Bernini and Charles I (2)

In trying to find the source of Bernini’s account of Charles I’s features as being so unfortunate, I came across a recent transcription of Nicholas Stone’s travel journal, which describes his visit to meet Bernini and what Bernini had to say about his bust of Charles I. I reproduce it for its extraordinary vividness (with acknowledgement to earlymodernjohn who was responsible for the transcription), its sense of Bernini chatting away to a fellow sculptor:
being in a very good umour he askt me whether I had seene the head of marble which was sent into england for the King and to tell him the truth of what was spoken of itt. I told him that whosoever I had heard admired itt nott only for the exquisitenesse of the worke but the likeness and nere resemblance itt had to the King countenaunce he sayd that divers had told him so much but he can nott believe itt, then he began to be very free in his discourse to aske if nothing was broke of itt in carryage and how itt was preserved now from danger. I told him that when as I saw itt that all was hole and safe the which sathe I wonder att but I tooke (sayth he) as much care for the packing as […] in making of itt also I told him that now itt was preserved with a coife of silke, he desyred to know in what manner I told him that itt was made like a bagg gatherd together on the top of the head and drawne together with a strink under the body with very great care, he answered he was afraid thatt would be the cause to breake itt for sayes he in my time of doing of itt I did cover itt per the like manner to keepe itt from the flyes but with a gre=a=t deale of danger, because in taking of the case if itt hangs att any of the little lockes of hayre or one the worke of the band itt would be presently defaced for itt greivd him to heare itt was broke, being he had taken so great paines and study on itt.


4 thoughts on “Bernini and Charles I (2)

  1. edward chaney says:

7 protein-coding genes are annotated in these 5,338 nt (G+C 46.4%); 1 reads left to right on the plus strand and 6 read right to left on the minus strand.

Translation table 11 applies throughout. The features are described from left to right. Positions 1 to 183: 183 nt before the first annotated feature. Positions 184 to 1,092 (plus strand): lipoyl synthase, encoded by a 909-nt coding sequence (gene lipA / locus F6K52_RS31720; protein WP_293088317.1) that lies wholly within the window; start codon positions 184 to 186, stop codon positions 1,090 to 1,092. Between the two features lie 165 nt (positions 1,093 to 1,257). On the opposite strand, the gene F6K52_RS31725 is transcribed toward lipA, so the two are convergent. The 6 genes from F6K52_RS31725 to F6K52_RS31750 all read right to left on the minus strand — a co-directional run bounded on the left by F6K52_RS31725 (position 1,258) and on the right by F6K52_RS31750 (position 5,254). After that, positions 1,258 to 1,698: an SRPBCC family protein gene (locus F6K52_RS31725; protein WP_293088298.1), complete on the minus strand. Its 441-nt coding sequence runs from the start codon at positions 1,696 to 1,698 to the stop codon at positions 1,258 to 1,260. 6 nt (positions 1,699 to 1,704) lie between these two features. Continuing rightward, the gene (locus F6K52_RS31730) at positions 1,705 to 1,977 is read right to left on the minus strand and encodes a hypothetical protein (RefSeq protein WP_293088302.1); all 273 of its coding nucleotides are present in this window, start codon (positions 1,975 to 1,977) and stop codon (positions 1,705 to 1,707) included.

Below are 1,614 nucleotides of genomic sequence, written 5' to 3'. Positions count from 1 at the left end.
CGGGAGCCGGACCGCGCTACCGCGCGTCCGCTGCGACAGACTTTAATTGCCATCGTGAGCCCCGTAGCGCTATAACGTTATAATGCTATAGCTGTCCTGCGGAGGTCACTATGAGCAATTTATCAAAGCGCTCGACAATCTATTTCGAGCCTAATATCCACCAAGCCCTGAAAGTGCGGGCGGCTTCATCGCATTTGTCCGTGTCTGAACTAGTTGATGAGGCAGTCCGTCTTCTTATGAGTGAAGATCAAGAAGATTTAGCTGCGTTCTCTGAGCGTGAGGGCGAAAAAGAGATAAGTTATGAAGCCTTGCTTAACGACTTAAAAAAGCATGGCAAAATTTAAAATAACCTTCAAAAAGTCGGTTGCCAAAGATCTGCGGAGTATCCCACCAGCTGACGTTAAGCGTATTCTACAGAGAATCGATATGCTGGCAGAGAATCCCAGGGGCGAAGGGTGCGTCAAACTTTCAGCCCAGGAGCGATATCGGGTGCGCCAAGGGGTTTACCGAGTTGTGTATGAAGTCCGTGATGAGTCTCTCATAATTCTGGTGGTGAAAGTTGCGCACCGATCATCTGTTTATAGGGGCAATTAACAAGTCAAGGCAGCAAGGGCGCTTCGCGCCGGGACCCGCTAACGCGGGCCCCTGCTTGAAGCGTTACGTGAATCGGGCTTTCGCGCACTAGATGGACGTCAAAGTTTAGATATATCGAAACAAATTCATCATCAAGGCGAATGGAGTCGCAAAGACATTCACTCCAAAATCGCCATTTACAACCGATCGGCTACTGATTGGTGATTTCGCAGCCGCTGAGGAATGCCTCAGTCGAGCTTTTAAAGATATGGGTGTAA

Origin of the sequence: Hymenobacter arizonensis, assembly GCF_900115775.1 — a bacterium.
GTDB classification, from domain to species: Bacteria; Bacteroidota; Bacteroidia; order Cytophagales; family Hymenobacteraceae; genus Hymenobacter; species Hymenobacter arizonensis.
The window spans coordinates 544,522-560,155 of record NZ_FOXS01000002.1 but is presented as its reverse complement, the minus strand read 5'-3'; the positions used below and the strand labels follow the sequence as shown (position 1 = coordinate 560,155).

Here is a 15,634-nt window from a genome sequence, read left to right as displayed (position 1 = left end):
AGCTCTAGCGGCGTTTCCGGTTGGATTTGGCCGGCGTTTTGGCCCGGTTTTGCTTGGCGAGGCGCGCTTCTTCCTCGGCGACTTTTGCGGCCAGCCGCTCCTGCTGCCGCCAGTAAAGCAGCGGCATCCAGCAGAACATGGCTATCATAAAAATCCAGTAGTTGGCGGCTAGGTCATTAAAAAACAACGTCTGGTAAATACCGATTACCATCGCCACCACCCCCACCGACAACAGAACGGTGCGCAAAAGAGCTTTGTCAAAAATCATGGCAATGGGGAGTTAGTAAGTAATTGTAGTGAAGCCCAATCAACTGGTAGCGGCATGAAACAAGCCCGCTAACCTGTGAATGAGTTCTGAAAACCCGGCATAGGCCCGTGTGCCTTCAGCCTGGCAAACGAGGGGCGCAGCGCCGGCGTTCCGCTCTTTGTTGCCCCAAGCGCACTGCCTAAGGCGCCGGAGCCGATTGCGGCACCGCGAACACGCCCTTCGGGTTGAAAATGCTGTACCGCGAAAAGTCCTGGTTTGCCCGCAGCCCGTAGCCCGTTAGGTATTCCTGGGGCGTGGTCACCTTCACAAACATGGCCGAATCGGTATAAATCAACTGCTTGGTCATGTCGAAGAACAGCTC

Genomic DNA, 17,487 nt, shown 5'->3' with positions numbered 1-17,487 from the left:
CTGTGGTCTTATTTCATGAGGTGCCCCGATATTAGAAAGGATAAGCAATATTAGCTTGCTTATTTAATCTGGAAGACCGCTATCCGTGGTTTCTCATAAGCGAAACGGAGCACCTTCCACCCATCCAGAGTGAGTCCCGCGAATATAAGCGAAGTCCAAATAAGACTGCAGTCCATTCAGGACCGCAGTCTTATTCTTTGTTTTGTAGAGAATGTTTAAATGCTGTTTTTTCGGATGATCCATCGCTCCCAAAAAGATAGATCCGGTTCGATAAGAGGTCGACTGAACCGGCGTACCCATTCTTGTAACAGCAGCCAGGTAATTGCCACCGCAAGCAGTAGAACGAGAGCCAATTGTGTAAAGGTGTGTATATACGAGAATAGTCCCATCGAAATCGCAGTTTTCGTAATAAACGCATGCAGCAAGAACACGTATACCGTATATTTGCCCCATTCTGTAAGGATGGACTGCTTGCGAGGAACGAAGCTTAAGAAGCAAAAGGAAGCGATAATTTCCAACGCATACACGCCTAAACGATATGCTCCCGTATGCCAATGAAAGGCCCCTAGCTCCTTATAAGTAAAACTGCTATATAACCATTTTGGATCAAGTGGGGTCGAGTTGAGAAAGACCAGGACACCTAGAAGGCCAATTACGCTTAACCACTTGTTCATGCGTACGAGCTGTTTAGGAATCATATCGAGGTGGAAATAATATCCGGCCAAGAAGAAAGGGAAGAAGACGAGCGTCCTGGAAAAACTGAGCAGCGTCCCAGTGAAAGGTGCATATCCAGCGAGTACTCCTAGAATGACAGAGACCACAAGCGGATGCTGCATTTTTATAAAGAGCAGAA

I thought i had already gone on too long but should perhaps have added this, which is transcribed in full in the Walpole Society volume for 1918-19 in my response to your previous request, not least because i recently used Stone’s fascinating diary (actually Nicholas Stone Junior, son of the sculptor-builder of the same name) in the forthcoming expanded edition of my anthology on Florence. Your transcription just stops short of the bit where the half-Dutch Stone Jr reports on Bernini’s account of what must surely be his encounter with Thomas Baker who, as i said in previous blog in response to yr request, i believe must be the person who took back Bernini’s message about Charles I’s doom-laden physog: ‘after this he began to tell us here was an English gent: who wooed him a long time to make his effiges in marble, and after a great deale of intreaty and the promise of a large some of money he did get a mind to undertake itt because itt should goe into England, that thy might see the difference of doing a picture after the life or a painting so he began to imbost his physyognymy [that word again] and being finisht and ready to begin in marble, itt fell out that his patrone the Pope came to here of itt who sent Cardinal Barberine to forbid him. The gentleman was to come the next morning to sett [i.e, sit], in the meane time he defaced the modell in divers places, when the gentleman came he began to excuse himselfe that thaire had binn a mischaunce to the modell and yt he had no mind to goe forward with itt..’ (the anecdote continues disingenuously, reflecting Bernini and Baker’s joint efforts to keep the commission secret; it is possible that Stone Jr and his brother Henry were in the know but Baker is more likely to be the source of the anecdote in question as the brothers were not quite ‘gentlemen’).

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